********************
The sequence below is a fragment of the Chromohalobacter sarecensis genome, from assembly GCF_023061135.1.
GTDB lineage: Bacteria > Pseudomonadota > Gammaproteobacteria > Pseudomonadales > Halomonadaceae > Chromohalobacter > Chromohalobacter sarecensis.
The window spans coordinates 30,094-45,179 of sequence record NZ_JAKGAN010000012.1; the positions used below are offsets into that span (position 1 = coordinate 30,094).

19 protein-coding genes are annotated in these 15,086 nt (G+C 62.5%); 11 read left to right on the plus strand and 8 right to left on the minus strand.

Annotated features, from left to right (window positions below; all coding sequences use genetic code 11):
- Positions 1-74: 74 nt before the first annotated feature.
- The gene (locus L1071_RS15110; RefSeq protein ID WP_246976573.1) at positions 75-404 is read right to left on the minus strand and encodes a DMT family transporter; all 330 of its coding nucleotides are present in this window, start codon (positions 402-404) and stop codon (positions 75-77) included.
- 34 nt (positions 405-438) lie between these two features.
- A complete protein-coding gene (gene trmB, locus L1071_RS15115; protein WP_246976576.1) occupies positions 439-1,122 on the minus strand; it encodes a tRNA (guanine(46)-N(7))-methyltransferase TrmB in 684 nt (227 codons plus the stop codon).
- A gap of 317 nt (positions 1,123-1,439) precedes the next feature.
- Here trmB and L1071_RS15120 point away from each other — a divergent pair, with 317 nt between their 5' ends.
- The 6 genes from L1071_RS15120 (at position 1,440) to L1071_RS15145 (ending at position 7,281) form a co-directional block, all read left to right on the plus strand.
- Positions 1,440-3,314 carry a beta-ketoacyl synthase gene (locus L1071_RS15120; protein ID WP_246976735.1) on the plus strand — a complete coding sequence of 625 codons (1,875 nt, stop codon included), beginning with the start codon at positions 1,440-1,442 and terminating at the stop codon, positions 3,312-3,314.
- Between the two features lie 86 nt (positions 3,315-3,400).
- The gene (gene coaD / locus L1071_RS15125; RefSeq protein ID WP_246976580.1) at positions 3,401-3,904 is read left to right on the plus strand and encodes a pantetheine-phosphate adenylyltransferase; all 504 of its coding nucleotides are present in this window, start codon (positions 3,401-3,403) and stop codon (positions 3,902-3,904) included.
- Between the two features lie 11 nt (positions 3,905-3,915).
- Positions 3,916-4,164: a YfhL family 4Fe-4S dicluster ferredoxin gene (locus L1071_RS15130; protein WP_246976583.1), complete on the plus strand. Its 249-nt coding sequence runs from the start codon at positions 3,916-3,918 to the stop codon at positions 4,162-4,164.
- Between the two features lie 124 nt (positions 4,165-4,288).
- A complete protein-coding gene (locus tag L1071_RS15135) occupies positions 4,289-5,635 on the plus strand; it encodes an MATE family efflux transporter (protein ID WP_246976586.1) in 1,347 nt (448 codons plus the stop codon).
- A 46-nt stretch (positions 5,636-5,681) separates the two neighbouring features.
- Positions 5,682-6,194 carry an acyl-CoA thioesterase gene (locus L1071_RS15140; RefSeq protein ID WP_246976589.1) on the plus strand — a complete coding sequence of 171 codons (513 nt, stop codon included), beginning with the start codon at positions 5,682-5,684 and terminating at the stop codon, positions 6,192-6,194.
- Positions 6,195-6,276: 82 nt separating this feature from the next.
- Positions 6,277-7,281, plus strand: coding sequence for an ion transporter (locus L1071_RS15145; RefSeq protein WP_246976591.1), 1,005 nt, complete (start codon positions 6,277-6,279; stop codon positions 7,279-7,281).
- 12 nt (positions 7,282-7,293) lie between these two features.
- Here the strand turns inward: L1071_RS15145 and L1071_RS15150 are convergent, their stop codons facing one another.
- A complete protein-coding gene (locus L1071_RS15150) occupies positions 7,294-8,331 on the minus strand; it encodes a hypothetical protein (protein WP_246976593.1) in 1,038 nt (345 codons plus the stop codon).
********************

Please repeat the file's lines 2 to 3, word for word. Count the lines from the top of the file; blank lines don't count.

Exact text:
GTDB lineage: Bacteria > Pseudomonadota > Gammaproteobacteria > Pseudomonadales > Halomonadaceae > Chromohalobacter > Chromohalobacter sarecensis.
The window spans coordinates 30,094-45,179 of sequence record NZ_JAKGAN010000012.1; the positions used below are offsets into that span (position 1 = coordinate 30,094).